Green Book tells the real-life story of celebrated genius pianist Don Shirley, played by Mahershala Ali, who embarks on a lengthy show tour through the South in 1962. Shirley, who is African-American, anticipates he will likely run into some racially-motivated trouble at points throughout his journey, and proactively hires Italian-American tough-guy Tony Vallelonga, played by Viggo Mortenson, as his personal driver. Although polar opposite personalities in just about every way you can imagine, the two men develop a lasting friendship. And the then-new ‘62 Cadillac is what Shirley’s record company provides as the pair’s chariot.
As with any movie set in a time period when cars were more beautiful than they are today, I entered a screening of Green Book most excited to take in the sea of period-correct metal. And it did not disappoint. Peppered throughout the film are lovely bits of 1950s and ‘60s design. But Green Book’s master stroke is that the hero car, a stunning 1962 Cadillac Sedan DeVille painted turquoise, is more than just window dressing to set the scene. The big four-door Caddy is truly a character in the film, as well as a reminder of the life-changing power of the American road trip.
Shirley is a man of culture, class, and dignity, so the turquoise Cadillac four-door sedan is a fitting ride for him on his adventure through the American South. He’s also a proud man who appreciates the finer things, which means he might not have consented to something a little less… ostentatious. The Cadillac draws a lot of attention from onlookers throughout their road trip, and people outright gawk—remember, it’s 1962 in the South—when they see a black man dressed to the nines being chauffeured by a white man.
The car’s pillarless roofline make for some memorable shots of Shirley in the back seat and Vallelonga at the wheel. But it’s the scenes where the blue-collar driver sullies the aqua-colored interior with balled-up garbage and a bucket of fried chicken that speak most to the clashing of economic worlds, and how the magic of a road trip can build friendships and melt down those barriers.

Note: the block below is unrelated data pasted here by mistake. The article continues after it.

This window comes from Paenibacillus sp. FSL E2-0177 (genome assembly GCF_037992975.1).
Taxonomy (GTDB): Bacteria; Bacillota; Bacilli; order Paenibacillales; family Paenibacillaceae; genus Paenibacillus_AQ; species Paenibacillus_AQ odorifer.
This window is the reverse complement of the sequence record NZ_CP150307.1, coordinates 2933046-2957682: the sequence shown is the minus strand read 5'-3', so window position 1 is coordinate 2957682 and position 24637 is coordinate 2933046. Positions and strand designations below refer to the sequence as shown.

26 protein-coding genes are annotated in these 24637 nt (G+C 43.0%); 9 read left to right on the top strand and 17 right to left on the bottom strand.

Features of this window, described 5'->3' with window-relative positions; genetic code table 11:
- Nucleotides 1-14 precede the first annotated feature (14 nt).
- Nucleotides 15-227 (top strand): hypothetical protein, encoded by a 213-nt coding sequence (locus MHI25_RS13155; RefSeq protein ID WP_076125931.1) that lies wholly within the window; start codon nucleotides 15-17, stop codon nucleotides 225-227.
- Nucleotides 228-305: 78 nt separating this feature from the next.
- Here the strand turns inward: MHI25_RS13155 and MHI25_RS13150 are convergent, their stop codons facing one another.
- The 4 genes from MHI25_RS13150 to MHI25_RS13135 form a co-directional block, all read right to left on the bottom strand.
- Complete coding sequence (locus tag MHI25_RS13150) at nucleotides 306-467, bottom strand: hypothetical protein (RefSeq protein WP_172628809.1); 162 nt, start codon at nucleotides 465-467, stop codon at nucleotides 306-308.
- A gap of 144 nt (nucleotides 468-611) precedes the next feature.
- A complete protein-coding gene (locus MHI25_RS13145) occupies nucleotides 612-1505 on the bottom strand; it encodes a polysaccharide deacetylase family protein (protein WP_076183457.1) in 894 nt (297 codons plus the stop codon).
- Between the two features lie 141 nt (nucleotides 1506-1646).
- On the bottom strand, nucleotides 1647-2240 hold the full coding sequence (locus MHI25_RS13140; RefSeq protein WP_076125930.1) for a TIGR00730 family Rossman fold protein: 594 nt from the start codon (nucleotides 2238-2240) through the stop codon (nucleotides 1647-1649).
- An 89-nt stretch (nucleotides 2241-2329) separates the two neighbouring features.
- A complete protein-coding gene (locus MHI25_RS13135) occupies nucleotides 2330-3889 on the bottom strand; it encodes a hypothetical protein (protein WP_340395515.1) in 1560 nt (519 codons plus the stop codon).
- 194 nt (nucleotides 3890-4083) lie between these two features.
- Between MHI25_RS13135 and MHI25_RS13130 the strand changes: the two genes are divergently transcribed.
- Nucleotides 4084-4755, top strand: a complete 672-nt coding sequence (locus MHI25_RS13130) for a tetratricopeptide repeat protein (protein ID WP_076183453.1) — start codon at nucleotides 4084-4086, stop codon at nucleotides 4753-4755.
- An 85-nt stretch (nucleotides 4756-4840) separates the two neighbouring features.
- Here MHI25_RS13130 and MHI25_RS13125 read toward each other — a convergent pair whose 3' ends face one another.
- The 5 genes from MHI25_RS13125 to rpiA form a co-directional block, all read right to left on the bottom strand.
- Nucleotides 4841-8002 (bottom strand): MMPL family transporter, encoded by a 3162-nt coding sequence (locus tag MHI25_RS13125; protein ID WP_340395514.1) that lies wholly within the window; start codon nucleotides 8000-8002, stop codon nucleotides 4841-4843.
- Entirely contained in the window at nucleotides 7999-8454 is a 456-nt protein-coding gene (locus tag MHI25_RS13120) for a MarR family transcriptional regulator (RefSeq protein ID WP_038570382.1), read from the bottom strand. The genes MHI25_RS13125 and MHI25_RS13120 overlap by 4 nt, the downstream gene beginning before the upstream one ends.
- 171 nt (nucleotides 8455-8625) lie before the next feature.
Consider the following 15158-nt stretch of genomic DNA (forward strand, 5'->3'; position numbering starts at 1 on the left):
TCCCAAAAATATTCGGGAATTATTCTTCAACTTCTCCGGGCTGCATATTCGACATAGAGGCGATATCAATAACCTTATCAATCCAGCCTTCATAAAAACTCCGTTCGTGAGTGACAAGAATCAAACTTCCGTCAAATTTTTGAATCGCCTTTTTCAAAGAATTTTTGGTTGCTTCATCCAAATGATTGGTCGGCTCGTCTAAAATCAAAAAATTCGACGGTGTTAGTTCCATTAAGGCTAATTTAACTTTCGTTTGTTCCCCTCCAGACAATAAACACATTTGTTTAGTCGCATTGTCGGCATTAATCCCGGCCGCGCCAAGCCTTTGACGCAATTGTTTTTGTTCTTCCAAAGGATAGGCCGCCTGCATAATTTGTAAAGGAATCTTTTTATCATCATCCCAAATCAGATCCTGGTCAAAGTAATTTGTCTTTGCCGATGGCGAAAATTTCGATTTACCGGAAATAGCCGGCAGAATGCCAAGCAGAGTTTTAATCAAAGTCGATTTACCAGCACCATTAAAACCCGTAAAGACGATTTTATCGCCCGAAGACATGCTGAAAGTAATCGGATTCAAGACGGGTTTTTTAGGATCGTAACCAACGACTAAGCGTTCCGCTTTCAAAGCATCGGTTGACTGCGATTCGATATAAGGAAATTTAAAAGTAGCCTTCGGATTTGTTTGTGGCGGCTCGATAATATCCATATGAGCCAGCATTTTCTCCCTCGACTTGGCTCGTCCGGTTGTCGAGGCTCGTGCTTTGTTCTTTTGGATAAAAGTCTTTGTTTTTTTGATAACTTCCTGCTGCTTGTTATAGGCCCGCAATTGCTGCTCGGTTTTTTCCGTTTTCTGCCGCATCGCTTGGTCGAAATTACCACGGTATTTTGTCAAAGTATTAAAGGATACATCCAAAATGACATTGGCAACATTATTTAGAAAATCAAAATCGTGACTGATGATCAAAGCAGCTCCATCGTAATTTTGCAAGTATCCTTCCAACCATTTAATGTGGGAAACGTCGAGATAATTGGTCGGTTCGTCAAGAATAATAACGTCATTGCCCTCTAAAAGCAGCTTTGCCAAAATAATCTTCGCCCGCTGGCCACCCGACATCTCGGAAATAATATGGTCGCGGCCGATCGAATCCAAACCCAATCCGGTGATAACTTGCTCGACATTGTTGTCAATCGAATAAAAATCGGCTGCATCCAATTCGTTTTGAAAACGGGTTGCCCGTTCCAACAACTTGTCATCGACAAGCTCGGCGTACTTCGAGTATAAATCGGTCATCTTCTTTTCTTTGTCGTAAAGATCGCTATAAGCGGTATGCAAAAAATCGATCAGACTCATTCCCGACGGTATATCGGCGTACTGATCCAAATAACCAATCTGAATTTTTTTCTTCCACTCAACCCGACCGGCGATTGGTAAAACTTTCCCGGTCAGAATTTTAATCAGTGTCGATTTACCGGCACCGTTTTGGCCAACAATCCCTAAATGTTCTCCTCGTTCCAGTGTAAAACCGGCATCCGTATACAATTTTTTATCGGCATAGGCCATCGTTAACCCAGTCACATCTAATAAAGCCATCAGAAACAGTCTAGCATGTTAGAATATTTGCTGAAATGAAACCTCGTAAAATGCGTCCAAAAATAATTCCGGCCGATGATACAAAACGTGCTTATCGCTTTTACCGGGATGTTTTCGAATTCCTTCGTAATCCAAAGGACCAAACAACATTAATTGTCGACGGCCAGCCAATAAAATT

According to Nick Vallelonga, son of the real-life Tony and co-writer of Green Book, the movie is more about telling his father’s story than making some grand statement about America’s history of social injustice or racial discrimination. “It’s about the two guys in the car. It’s really about their relationship, and what they were going through during this horrendous time in our history,” Vallelonga tells Time.
As for the cars used in production, Car and Driver caught up with the movie-car company that supplied Green Book with its gorgeous vehicles. Apparently the production company initially wanted a Coupe DeVille, but the two-door layout would have made camera work challenging. Three DeVilles were used in the film, and given all of the harsh weather involved, the cars required new windshield wiper motors and spares on hand. All vehicles retained their stock 390-cubic-inch (6.4-liter) V-8 engines and single four-barrel carburetors. The hero car, however, had the benefit of a little tinkering, including some new valvetrain and suspension components.
For the cars alone, Green Book is worth the price of admission. But if you’ve had the privilege of taking a long road trip through this beautiful country, forging a new and unlikely friendship along the way, and feeling grateful for all the doors that cars open in our lives, it’s a must-see.